Voters are having a hard time swallowing Medicare
prescription-drug proposals that are making their way through
Longtime Democratic pollster Mark Mellman says polls show many voters are having second thoughts about the legislation, which would offer prescription drugs to every Medicare patient, regardless of need or income.
"[W]hile voters overwhelmingly support Medicare prescription drug coverage in principle, they are not at all sure about this particular bill," Mellman writes in the Nov. 5 issue of The Hill, which covers Congress. "The hope of something better is being replaced by the fear that the bill will only make things worse."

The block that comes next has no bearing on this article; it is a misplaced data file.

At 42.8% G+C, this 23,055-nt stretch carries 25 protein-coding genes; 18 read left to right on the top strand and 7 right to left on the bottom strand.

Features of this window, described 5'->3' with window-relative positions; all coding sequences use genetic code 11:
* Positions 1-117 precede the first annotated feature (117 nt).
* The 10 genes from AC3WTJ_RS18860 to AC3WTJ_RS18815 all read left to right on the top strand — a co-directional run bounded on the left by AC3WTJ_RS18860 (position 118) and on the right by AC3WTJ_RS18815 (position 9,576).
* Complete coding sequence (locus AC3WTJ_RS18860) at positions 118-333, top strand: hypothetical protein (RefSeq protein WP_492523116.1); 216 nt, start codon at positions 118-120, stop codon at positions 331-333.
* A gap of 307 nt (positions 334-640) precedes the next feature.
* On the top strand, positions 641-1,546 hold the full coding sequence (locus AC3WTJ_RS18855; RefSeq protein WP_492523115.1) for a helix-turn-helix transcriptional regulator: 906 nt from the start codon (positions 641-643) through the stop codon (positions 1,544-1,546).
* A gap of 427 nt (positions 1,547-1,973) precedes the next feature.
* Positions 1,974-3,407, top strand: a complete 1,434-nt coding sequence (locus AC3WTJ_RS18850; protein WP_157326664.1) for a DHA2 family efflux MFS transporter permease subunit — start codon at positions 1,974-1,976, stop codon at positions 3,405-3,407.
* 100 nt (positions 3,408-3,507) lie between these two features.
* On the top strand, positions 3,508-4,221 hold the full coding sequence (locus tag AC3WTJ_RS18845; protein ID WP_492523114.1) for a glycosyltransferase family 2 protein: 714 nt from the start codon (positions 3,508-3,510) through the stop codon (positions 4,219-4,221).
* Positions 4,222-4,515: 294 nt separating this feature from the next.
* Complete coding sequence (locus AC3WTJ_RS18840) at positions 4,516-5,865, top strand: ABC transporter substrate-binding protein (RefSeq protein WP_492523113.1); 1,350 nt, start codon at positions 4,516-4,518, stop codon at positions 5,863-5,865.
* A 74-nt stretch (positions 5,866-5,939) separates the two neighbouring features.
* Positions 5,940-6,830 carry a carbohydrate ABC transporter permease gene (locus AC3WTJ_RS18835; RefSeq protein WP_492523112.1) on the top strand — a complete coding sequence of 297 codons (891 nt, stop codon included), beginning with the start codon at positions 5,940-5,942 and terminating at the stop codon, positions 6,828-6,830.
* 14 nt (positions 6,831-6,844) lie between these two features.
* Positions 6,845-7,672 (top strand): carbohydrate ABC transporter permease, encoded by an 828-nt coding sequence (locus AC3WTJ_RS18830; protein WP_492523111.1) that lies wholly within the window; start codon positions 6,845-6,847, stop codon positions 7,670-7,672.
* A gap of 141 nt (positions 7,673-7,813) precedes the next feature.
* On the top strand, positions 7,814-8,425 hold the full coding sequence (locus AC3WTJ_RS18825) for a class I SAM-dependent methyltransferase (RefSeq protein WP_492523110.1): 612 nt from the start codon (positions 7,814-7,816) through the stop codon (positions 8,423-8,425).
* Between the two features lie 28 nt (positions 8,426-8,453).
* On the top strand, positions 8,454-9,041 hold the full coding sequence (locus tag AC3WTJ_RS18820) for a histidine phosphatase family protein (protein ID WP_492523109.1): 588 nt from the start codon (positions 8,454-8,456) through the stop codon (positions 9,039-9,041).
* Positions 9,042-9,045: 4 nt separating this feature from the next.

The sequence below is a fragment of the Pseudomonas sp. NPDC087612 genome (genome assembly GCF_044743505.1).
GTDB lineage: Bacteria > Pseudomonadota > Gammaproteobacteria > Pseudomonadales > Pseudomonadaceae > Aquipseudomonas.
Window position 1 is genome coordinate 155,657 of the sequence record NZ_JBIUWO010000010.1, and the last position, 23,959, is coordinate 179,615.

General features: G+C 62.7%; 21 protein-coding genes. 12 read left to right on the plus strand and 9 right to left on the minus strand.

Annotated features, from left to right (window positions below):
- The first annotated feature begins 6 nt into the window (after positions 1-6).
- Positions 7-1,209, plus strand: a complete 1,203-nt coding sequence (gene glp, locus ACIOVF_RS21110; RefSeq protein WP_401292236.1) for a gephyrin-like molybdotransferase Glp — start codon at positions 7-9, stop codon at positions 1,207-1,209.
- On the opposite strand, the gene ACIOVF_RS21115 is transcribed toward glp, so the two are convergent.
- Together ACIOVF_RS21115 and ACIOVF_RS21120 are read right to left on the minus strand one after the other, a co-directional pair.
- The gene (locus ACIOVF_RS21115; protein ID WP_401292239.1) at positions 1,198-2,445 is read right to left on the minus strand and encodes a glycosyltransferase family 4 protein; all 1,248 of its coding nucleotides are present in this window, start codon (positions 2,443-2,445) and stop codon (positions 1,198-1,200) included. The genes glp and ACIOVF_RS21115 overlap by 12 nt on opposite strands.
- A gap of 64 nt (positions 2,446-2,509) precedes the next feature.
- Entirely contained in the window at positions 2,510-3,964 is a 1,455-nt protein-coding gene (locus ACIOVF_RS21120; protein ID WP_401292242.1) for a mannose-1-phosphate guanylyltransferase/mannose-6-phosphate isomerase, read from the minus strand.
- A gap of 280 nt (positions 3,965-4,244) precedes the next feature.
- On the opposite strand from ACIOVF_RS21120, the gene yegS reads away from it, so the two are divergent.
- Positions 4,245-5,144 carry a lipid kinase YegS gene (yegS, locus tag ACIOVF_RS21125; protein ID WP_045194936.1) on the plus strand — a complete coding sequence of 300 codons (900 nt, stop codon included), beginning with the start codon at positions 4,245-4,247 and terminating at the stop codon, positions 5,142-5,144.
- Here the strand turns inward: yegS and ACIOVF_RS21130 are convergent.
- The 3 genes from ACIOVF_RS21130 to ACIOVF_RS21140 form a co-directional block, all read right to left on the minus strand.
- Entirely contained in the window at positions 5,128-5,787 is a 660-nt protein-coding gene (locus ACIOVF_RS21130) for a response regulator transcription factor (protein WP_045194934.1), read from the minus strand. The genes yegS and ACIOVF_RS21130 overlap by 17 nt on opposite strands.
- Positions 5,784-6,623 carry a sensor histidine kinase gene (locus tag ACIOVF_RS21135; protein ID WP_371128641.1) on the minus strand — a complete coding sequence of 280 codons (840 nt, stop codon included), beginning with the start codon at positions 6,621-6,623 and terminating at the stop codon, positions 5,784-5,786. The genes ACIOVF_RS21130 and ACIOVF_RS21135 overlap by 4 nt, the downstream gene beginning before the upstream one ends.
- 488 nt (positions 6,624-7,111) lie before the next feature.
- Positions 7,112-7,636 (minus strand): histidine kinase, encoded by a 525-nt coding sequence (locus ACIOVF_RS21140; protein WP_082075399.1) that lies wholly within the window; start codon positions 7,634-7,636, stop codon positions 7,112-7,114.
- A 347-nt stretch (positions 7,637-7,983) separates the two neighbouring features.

That "fear" Mellman speaks of is not without basis. The Congressional Budget Office and Kenneth Thorpe, a former Clinton health-care adviser, have studies that show roughly 4 million retirees would lose their employer-based drug coverage and be dumped into Medicare's inferior drug plan if the proposals become law.
And that's just the immediate effect. Over the long-term, the financial burden of future generations is almost beyond belief. The Heritage Foundation, for example, has found that the drug proposals will cost $2 trillion by 2030 if they become law. Lawmakers have worked through the summer and most of the fall on these proposals, but it's not too late to make changes.
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